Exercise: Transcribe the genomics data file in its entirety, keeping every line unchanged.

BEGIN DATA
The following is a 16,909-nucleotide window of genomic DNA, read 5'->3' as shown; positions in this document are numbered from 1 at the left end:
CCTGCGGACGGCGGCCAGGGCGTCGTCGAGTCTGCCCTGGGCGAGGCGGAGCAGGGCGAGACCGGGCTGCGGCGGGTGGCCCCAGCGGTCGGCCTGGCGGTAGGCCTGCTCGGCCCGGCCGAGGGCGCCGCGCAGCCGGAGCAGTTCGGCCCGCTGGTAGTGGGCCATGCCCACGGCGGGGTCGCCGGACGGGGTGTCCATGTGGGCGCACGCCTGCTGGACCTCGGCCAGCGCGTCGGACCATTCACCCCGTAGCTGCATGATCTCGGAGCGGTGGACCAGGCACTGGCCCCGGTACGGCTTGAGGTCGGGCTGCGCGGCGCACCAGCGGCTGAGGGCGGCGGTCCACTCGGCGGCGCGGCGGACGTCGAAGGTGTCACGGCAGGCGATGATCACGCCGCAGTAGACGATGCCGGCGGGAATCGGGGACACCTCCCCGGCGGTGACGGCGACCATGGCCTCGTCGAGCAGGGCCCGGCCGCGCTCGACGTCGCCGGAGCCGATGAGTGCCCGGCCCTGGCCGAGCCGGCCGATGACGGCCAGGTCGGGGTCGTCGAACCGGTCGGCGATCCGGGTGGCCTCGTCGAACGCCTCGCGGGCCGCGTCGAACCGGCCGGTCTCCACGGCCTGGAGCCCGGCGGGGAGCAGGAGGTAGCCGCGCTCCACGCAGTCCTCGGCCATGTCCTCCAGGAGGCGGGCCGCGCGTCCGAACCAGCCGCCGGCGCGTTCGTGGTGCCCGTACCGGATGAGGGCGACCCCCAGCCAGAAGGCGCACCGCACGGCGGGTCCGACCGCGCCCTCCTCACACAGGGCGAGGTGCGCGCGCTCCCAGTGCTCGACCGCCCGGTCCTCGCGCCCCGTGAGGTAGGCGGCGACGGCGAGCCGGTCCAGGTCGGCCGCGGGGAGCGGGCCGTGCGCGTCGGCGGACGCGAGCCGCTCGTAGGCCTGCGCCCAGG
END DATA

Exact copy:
The following is a 16,909-nucleotide window of genomic DNA, read 5'->3' as shown; positions in this document are numbered from 1 at the left end:
CCTGCGGACGGCGGCCAGGGCGTCGTCGAGTCTGCCCTGGGCGAGGCGGAGCAGGGCGAGACCGGGCTGCGGCGGGTGGCCCCAGCGGTCGGCCTGGCGGTAGGCCTGCTCGGCCCGGCCGAGGGCGCCGCGCAGCCGGAGCAGTTCGGCCCGCTGGTAGTGGGCCATGCCCACGGCGGGGTCGCCGGACGGGGTGTCCATGTGGGCGCACGCCTGCTGGACCTCGGCCAGCGCGTCGGACCATTCACCCCGTAGCTGCATGATCTCGGAGCGGTGGACCAGGCACTGGCCCCGGTACGGCTTGAGGTCGGGCTGCGCGGCGCACCAGCGGCTGAGGGCGGCGGTCCACTCGGCGGCGCGGCGGACGTCGAAGGTGTCACGGCAGGCGATGATCACGCCGCAGTAGACGATGCCGGCGGGAATCGGGGACACCTCCCCGGCGGTGACGGCGACCATGGCCTCGTCGAGCAGGGCCCGGCCGCGCTCGACGTCGCCGGAGCCGATGAGTGCCCGGCCCTGGCCGAGCCGGCCGATGACGGCCAGGTCGGGGTCGTCGAACCGGTCGGCGATCCGGGTGGCCTCGTCGAACGCCTCGCGGGCCGCGTCGAACCGGCCGGTCTCCACGGCCTGGAGCCCGGCGGGGAGCAGGAGGTAGCCGCGCTCCACGCAGTCCTCGGCCATGTCCTCCAGGAGGCGGGCCGCGCGTCCGAACCAGCCGCCGGCGCGTTCGTGGTGCCCGTACCGGATGAGGGCGACCCCCAGCCAGAAGGCGCACCGCACGGCGGGTCCGACCGCGCCCTCCTCACACAGGGCGAGGTGCGCGCGCTCCCAGTGCTCGACCGCCCGGTCCTCGCGCCCCGTGAGGTAGGCGGCGACGGCGAGCCGGTCCAGGTCGGCCGCGGGGAGCGGGCCGTGCGCGTCGGCGGACGCGAGCCGCTCGTAGGCCTGCGCCCAGG